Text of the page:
Interested in project management? Volunteer to lead the next new project when a new opportunity is offered. Don’t let fear hold you back. Sometimes volunteering is best done by pushing yourself off the cliff and not letting fear keep you from learning new things. Jump in and learn! The ROI not only helps the organization but it builds your skills and knowledge from the ground up.

What if your organization doesn’t offer new opportunities to stretch your skills? Consider finding a mentor in the area you’re working toward. So, if your goal is to be a testing technical expert or a developer, find a mentor to learn from. Mentors are a great way to get access to learning opportunities. Ask around. If you can’t find a mentor within your organization, check your network, LinkedIn or within related groups. Industry or professional conferences are a great way to find industry leaders and possibly a mentor to help guide you.

Another option is signing up for short-term project work as a freelancer. Keep in mind you’ll want to make sure you don’t overcommit. Side or freelance projects help you develop skills and discover new interests, career goals or additional opportunities. Freelancing is a great way to explore other interests without risking your main source of income.

Leveraging Your Work Environment for Learning

Opportunities often exist within your current work environment but may be harder to find. Consider meeting with company leaders in your area of interest. Offer to take on new tasks as time allows outside your job description. There’s nothing worse than doing the same thing day after day, year after year, and becoming stuck or stagnant. By finding new opportunities to learn within your organization, you increase your skills and stay engaged with your work.

The advantage of learning by solving problems or working outside your job description is you find a new perspective. Solutions provided by outsiders are common because of a new perspective. Sometimes simply expanding your skills can make you a more valuable business asset. As software testers, consider offering to work on product management tasks, technical documentation or even development, depending on your interests.

For example, a popular method of moving from software testing to development is through test automation. By investing in learning how to develop and code automated tests, you’re not only helping the testing team but you are gaining coding experience. Knowledge of automated testing and tools can also lead to becoming a technical test lead or a similar role.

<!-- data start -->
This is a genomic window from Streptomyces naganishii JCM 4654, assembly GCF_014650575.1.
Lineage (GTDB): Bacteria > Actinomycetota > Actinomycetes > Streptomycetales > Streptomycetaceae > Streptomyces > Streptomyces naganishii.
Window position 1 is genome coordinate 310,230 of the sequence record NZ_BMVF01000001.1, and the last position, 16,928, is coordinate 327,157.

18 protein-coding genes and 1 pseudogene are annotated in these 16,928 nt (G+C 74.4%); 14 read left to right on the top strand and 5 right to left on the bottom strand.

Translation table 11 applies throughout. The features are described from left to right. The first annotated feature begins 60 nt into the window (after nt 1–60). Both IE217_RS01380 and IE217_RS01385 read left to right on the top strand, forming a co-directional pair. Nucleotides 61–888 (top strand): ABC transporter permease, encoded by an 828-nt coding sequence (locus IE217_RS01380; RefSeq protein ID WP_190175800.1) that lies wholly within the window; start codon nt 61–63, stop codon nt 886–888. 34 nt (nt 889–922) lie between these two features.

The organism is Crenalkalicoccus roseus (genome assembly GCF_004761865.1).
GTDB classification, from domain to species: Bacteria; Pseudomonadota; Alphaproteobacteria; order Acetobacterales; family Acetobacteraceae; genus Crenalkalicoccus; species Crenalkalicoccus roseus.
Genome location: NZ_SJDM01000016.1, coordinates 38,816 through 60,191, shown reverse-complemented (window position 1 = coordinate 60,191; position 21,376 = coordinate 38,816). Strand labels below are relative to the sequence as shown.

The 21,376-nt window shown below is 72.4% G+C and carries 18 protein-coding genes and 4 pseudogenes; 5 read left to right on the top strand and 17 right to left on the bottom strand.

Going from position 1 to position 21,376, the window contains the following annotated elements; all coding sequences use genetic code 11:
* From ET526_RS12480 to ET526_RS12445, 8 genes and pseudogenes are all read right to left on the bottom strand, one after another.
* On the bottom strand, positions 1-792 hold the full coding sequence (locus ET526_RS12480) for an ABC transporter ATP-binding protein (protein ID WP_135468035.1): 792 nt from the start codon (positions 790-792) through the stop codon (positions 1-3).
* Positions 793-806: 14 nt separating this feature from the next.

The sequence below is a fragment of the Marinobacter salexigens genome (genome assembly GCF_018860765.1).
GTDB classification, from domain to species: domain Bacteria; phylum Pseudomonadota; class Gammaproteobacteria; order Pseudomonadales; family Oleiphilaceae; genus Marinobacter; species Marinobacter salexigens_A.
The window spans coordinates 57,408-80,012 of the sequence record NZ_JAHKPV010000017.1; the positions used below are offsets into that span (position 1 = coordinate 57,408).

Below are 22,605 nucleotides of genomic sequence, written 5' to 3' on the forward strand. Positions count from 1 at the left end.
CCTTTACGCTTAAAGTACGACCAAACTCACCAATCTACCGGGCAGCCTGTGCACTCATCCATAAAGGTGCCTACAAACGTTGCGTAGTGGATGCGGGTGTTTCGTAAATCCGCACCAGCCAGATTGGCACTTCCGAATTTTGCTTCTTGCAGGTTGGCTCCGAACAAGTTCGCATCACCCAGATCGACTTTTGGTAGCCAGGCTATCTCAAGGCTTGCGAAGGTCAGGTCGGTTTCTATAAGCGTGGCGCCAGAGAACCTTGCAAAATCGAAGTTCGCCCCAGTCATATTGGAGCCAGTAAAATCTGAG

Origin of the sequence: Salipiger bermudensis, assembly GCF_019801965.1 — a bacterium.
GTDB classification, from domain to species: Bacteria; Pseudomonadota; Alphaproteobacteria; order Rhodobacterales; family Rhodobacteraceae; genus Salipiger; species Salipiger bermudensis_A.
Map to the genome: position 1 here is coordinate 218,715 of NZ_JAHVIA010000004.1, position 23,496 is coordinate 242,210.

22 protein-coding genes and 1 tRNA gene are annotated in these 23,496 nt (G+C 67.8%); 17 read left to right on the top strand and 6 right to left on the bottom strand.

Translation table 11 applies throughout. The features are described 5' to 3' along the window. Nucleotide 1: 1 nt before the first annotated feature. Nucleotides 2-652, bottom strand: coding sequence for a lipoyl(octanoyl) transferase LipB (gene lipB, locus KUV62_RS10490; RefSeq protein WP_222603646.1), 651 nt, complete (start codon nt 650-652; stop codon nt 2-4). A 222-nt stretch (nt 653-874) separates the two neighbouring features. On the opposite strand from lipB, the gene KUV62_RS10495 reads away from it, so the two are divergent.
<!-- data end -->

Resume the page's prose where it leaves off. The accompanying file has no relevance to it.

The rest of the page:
What Other Flexible Educational Options Exist?

Read! Yes, reading books is still a viable path to lifelong learning. There are plenty of software testing, management and coding books available. Keep the cost reasonable by checking for books at a local library instead of purchasing them individually. Want your own book? Then consider looking into thrift retailers and buy at reduced costs.

You can also take traditional college or adult education courses in a massive number of subjects from local community colleges or universities. Optionally, consider online courses as well. Many online courses can be taken on your schedule. No need to apply, sign contracts or pay high fees.

Check out the following online options:

If you’re a software tester, you may be already trying to squeeze more work into a day than is reasonably possible. Software testing is not for those who don’t want to work hard day in and day out. When not actively testing on a project, testers are reviewing technical information, developing test cases or training coworkers.

Keeping your software testing skills up to date and current is important to your organization and your personal career. There are internal and external opportunities all around you for lifelong learning. Take advantage of opportunities to volunteer for new projects or tasks. Take courses, listen to podcasts, watch videos or find other tutorials. Learning doesn’t have to be complicated. Lifelong learning is a skill in itself. Take advantage of all your opportunities to learn and get more out of your work life.

About the Author

Amy Reichert

A QA test professional with 23+ years of QA testing experience within a variety of software development teams, Amy Reichert has extensive experience in QA process development & planning, team leadership/management, and QA project management.  She has worked on multiple types of software development methodologies including waterfall, agile, scrum, kanban and customized combinations. Amy enjoys continuing to improve her software testing craft by researching and writing on a variety of related topics. In her spare time, she enjoys gardening, cat management and the outdoors.